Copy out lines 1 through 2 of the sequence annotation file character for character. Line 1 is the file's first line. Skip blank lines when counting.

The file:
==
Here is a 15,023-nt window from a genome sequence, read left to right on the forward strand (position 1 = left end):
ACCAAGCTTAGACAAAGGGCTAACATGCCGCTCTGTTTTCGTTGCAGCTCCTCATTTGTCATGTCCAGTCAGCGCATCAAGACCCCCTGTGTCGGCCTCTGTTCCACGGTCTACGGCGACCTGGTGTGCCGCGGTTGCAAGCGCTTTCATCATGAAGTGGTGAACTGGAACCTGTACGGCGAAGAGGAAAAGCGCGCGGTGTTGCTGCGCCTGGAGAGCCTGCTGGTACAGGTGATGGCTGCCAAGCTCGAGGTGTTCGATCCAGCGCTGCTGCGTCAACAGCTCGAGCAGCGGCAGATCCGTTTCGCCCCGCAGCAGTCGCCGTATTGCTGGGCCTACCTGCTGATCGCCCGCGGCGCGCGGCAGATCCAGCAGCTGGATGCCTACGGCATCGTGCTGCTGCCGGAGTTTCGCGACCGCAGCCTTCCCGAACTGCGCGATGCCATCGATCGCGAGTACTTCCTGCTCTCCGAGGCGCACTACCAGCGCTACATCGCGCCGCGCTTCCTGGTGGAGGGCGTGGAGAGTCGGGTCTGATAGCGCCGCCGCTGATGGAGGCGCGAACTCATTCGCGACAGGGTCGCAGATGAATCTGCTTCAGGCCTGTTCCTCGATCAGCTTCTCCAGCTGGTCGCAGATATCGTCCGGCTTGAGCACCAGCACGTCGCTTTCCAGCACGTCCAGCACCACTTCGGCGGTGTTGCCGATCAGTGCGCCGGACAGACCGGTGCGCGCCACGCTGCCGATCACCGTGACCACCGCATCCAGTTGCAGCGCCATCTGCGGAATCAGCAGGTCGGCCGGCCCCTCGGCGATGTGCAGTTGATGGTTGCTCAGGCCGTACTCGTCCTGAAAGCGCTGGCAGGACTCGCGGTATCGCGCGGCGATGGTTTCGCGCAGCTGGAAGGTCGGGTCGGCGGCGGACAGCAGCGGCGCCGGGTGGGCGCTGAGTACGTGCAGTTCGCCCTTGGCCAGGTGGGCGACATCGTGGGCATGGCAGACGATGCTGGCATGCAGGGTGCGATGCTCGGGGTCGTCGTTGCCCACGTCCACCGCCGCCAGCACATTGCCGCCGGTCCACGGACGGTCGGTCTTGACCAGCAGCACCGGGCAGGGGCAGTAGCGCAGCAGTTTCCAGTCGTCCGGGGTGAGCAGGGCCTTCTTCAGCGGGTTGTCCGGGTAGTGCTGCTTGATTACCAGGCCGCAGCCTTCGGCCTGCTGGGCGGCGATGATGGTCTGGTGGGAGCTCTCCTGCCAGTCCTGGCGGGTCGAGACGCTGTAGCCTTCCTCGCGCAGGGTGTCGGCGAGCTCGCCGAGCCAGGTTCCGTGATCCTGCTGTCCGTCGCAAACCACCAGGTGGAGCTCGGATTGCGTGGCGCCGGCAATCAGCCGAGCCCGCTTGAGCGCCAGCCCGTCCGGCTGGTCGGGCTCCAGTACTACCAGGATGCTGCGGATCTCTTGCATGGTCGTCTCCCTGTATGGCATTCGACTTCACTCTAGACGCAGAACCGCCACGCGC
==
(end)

Here is a 15,023-nt window from a genome sequence, read left to right on the forward strand (position 1 = left end):
ACCAAGCTTAGACAAAGGGCTAACATGCCGCTCTGTTTTCGTTGCAGCTCCTCATTTGTCATGTCCAGTCAGCGCATCAAGACCCCCTGTGTCGGCCTCTGTTCCACGGTCTACGGCGACCTGGTGTGCCGCGGTTGCAAGCGCTTTCATCATGAAGTGGTGAACTGGAACCTGTACGGCGAAGAGGAAAAGCGCGCGGTGTTGCTGCGCCTGGAGAGCCTGCTGGTACAGGTGATGGCTGCCAAGCTCGAGGTGTTCGATCCAGCGCTGCTGCGTCAACAGCTCGAGCAGCGGCAGATCCGTTTCGCCCCGCAGCAGTCGCCGTATTGCTGGGCCTACCTGCTGATCGCCCGCGGCGCGCGGCAGATCCAGCAGCTGGATGCCTACGGCATCGTGCTGCTGCCGGAGTTTCGCGACCGCAGCCTTCCCGAACTGCGCGATGCCATCGATCGCGAGTACTTCCTGCTCTCCGAGGCGCACTACCAGCGCTACATCGCGCCGCGCTTCCTGGTGGAGGGCGTGGAGAGTCGGGTCTGATAGCGCCGCCGCTGATGGAGGCGCGAACTCATTCGCGACAGGGTCGCAGATGAATCTGCTTCAGGCCTGTTCCTCGATCAGCTTCTCCAGCTGGTCGCAGATATCGTCCGGCTTGAGCACCAGCACGTCGCTTTCCAGCACGTCCAGCACCACTTCGGCGGTGTTGCCGATCAGTGCGCCGGACAGACCGGTGCGCGCCACGCTGCCGATCACCGTGACCACCGCATCCAGTTGCAGCGCCATCTGCGGAATCAGCAGGTCGGCCGGCCCCTCGGCGATGTGCAGTTGATGGTTGCTCAGGCCGTACTCGTCCTGAAAGCGCTGGCAGGACTCGCGGTATCGCGCGGCGATGGTTTCGCGCAGCTGGAAGGTCGGGTCGGCGGCGGACAGCAGCGGCGCCGGGTGGGCGCTGAGTACGTGCAGTTCGCCCTTGGCCAGGTGGGCGACATCGTGGGCATGGCAGACGATGCTGGCATGCAGGGTGCGATGCTCGGGGTCGTCGTTGCCCACGTCCACCGCCGCCAGCACATTGCCGCCGGTCCACGGACGGTCGGTCTTGACCAGCAGCACCGGGCAGGGGCAGTAGCGCAGCAGTTTCCAGTCGTCCGGGGTGAGCAGGGCCTTCTTCAGCGGGTTGTCCGGGTAGTGCTGCTTGATTACCAGGCCGCAGCCTTCGGCCTGCTGGGCGGCGATGATGGTCTGGTGGGAGCTCTCCTGCCAGTCCTGGCGGGTCGAGACGCTGTAGCCTTCCTCGCGCAGGGTGTCGGCGAGCTCGCCGAGCCAGGTTCCGTGATCCTGCTGTCCGTCGCAAACCACCAGGTGGAGCTCGGATTGCGTGGCGCCGGCAATCAGCCGAGCCCGCTTGAGCGCCAGCCCGTCCGGCTGGTCGGGCTCCAGTACTACCAGGATGCTGCGGATCTCTTGCATGGTCGTCTCCCTGTATGGCATTCGACTTCACTCTAGACGCAGAACCGCCACGCGC